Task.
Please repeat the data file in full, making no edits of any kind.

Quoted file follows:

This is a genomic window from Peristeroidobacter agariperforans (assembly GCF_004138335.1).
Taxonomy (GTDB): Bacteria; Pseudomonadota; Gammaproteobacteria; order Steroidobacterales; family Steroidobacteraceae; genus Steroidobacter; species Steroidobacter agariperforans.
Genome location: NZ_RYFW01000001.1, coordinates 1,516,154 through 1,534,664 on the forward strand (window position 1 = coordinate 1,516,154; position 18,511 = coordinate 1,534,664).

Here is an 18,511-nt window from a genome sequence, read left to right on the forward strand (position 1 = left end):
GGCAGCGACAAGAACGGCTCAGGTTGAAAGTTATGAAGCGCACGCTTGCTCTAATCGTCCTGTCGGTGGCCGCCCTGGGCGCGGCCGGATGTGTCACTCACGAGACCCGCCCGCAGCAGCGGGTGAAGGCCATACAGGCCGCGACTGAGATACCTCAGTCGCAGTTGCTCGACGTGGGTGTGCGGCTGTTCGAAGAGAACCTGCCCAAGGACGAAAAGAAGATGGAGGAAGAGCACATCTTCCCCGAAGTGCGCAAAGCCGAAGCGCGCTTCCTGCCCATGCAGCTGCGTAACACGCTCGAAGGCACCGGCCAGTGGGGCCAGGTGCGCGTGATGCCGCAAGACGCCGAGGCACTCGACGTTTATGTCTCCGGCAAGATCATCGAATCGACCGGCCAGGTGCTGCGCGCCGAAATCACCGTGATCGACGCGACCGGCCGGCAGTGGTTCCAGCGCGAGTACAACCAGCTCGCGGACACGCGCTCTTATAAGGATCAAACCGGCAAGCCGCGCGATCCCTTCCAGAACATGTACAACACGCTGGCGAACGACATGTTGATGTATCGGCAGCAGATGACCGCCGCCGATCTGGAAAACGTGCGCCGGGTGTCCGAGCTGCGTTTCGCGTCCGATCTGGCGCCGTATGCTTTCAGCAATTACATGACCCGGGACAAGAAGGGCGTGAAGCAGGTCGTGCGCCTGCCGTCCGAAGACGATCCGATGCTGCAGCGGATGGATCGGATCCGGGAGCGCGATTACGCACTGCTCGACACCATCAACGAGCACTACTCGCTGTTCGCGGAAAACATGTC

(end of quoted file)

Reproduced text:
This is a genomic window from Peristeroidobacter agariperforans (assembly GCF_004138335.1).
Taxonomy (GTDB): Bacteria; Pseudomonadota; Gammaproteobacteria; order Steroidobacterales; family Steroidobacteraceae; genus Steroidobacter; species Steroidobacter agariperforans.
Genome location: NZ_RYFW01000001.1, coordinates 1,516,154 through 1,534,664 on the forward strand (window position 1 = coordinate 1,516,154; position 18,511 = coordinate 1,534,664).

Here is an 18,511-nt window from a genome sequence, read left to right on the forward strand (position 1 = left end):
GGCAGCGACAAGAACGGCTCAGGTTGAAAGTTATGAAGCGCACGCTTGCTCTAATCGTCCTGTCGGTGGCCGCCCTGGGCGCGGCCGGATGTGTCACTCACGAGACCCGCCCGCAGCAGCGGGTGAAGGCCATACAGGCCGCGACTGAGATACCTCAGTCGCAGTTGCTCGACGTGGGTGTGCGGCTGTTCGAAGAGAACCTGCCCAAGGACGAAAAGAAGATGGAGGAAGAGCACATCTTCCCCGAAGTGCGCAAAGCCGAAGCGCGCTTCCTGCCCATGCAGCTGCGTAACACGCTCGAAGGCACCGGCCAGTGGGGCCAGGTGCGCGTGATGCCGCAAGACGCCGAGGCACTCGACGTTTATGTCTCCGGCAAGATCATCGAATCGACCGGCCAGGTGCTGCGCGCCGAAATCACCGTGATCGACGCGACCGGCCGGCAGTGGTTCCAGCGCGAGTACAACCAGCTCGCGGACACGCGCTCTTATAAGGATCAAACCGGCAAGCCGCGCGATCCCTTCCAGAACATGTACAACACGCTGGCGAACGACATGTTGATGTATCGGCAGCAGATGACCGCCGCCGATCTGGAAAACGTGCGCCGGGTGTCCGAGCTGCGTTTCGCGTCCGATCTGGCGCCGTATGCTTTCAGCAATTACATGACCCGGGACAAGAAGGGCGTGAAGCAGGTCGTGCGCCTGCCGTCCGAAGACGATCCGATGCTGCAGCGGATGGATCGGATCCGGGAGCGCGATTACGCACTGCTCGACACCATCAACGAGCACTACTCGCTGTTCGCGGAAAACATGTC